It was a pretty amazing twenty four hours in NYC that I’m not likely to forget. And going from a private company to a public one is a pretty significant shift in all things; it was transformational not just personally, but professionally as well.

Afterwards, we enjoyed NYC for a bit and then headed back to the airport towards Atlanta. My grandfather had passed away, obviously, before my voyage to the NYSE. But what I wouldn’t give to have a conversation with him about it. It would have meant so much to me.

Hope you enjoyed my thoughts. Not too detailed, but fun to remember!

Life as a Juggling Act

Presented without comment:

“Imagine life as a game in which you are juggling some five balls in the air. You name them — work, family, health, friends and spirit … and you’re keeping all of these in the air.

You will soon understand that work is a rubber ball. If you drop it, it will bounce back. But the other four balls — family, health, friends and spirit — are made of glass. If you drop one of these, they will be irrevocably scuffed, marked, nicked, damaged or even shattered. They will never be the same. You must understand that and strive for Balance in your life.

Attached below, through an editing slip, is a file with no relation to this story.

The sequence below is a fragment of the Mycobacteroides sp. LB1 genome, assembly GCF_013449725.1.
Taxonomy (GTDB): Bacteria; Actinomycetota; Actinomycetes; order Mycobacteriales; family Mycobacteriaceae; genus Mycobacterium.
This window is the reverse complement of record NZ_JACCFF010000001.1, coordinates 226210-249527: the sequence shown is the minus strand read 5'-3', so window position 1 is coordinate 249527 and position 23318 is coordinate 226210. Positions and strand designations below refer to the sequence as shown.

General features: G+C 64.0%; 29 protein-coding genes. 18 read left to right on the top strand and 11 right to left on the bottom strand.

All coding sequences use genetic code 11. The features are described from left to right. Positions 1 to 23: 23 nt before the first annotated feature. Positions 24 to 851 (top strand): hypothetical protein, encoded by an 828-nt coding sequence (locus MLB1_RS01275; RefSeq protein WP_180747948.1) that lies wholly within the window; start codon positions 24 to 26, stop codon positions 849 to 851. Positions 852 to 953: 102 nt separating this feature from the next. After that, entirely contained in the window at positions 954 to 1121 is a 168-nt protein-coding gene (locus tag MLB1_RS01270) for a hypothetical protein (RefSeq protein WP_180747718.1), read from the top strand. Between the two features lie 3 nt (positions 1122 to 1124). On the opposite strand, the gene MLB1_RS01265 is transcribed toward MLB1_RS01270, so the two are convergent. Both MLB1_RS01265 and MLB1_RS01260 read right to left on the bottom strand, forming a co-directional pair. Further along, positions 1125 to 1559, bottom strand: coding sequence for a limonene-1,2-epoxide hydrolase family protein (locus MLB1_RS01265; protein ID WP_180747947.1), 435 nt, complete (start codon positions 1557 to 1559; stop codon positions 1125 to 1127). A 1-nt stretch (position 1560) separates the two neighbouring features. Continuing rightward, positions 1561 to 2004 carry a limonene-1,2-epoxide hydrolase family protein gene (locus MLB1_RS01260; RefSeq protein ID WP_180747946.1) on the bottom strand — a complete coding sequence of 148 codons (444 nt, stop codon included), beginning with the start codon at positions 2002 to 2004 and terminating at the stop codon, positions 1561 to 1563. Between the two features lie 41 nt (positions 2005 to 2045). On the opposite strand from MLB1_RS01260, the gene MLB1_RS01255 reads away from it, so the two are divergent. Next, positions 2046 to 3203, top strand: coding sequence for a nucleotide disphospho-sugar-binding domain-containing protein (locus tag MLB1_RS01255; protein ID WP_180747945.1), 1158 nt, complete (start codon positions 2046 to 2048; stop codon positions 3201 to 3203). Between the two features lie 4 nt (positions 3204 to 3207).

How?

Don’t undermine your worth by comparing yourself with others. It is because we are different that each of us is special.

Don’t set your goals by what other people deem important. Only you know what is best for you.

Don’t take for granted the things closest to your heart. Cling to them as you would your life, for without them, life is meaningless.

Don’t let your life slip through your fingers by living in the past or for the future. By living your life one day at a time, you live all the days of your life.

Don’t give up when you still have something to give. Nothing is really over until the moment you stop trying.

Don’t be afraid to admit that you are less than perfect. It is this fragile thread that binds us to each together.

Don’t be afraid to encounter risks. It is by taking chances that we learn how to be pave.

Don’t shut love out of your life by saying it’s impossible to find time. The quickest way to receive love is to give; the fastest way to lose love is to hold it too tightly; and the best way to keep love is to give it wings!

Don’t run through life so fast that you forget not only where you’ve been, but also where you are going.

Don’t forget, a person’s greatest emotional need is to feel appreciated.

Don’t be afraid to learn. Knowledge is weightless, a treasure you can always carry easily.

Don’t use time or words carelessly. Neither can be retrieved. Life is not a race, but a journey to be savoured each step of the way…”

–Brian G. Dyson
Coca-Cola Enterprises President and CEO, during a speech at the Georgia Tech